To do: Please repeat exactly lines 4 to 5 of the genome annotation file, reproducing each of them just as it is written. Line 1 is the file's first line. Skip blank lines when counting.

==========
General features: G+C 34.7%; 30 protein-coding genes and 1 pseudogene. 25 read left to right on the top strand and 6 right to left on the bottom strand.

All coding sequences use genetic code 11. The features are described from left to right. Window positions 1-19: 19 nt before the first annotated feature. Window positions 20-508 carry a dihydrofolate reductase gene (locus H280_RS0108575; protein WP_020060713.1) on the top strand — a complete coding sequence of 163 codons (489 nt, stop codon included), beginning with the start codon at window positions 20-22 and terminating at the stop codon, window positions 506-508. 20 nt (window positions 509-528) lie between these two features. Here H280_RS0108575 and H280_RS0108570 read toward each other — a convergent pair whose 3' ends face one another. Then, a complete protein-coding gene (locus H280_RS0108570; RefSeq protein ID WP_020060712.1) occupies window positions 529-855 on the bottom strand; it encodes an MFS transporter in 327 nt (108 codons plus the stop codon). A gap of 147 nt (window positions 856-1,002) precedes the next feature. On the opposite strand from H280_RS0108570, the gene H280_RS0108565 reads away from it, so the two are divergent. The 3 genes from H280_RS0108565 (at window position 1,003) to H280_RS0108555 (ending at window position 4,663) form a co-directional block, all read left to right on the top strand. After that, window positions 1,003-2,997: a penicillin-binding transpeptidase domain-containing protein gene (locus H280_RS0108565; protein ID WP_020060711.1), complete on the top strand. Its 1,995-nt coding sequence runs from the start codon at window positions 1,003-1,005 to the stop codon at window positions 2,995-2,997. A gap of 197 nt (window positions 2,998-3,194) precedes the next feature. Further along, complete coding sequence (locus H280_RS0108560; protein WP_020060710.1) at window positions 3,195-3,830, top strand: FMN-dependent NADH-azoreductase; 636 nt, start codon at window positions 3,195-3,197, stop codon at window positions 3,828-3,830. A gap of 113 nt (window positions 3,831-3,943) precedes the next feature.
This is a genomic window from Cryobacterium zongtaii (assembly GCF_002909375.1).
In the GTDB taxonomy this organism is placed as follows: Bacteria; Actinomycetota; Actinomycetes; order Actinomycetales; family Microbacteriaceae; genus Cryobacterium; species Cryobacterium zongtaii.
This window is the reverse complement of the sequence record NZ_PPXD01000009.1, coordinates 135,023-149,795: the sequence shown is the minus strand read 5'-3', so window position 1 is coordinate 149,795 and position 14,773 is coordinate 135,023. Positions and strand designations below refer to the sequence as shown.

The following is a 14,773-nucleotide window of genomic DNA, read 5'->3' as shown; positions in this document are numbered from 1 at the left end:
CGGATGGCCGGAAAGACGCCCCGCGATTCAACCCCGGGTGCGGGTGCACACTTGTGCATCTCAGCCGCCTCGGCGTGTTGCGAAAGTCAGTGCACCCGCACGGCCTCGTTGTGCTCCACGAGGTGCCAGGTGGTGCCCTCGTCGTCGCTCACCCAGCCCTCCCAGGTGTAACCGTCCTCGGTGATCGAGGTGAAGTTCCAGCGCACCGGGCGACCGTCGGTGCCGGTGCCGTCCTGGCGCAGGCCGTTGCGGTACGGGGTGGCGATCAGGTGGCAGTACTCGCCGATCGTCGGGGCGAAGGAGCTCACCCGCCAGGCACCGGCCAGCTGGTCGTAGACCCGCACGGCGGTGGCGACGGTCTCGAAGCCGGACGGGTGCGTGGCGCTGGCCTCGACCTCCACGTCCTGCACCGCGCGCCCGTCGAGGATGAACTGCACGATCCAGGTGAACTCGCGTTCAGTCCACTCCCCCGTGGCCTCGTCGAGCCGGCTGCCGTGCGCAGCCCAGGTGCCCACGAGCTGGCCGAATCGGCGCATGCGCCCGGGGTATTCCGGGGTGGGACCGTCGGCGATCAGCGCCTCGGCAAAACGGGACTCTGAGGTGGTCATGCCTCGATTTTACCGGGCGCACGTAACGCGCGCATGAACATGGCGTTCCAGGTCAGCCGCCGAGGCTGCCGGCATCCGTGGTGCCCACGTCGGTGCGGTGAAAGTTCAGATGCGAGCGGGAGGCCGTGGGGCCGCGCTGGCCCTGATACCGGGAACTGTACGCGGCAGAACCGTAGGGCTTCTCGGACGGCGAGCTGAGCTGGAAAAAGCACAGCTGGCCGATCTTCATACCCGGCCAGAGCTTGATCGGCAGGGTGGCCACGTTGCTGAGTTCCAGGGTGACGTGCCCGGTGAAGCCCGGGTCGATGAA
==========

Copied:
In the GTDB taxonomy this organism is placed as follows: Bacteria; Actinomycetota; Actinomycetes; order Actinomycetales; family Microbacteriaceae; genus Cryobacterium; species Cryobacterium zongtaii.
This window is the reverse complement of the sequence record NZ_PPXD01000009.1, coordinates 135,023-149,795: the sequence shown is the minus strand read 5'-3', so window position 1 is coordinate 149,795 and position 14,773 is coordinate 135,023. Positions and strand designations below refer to the sequence as shown.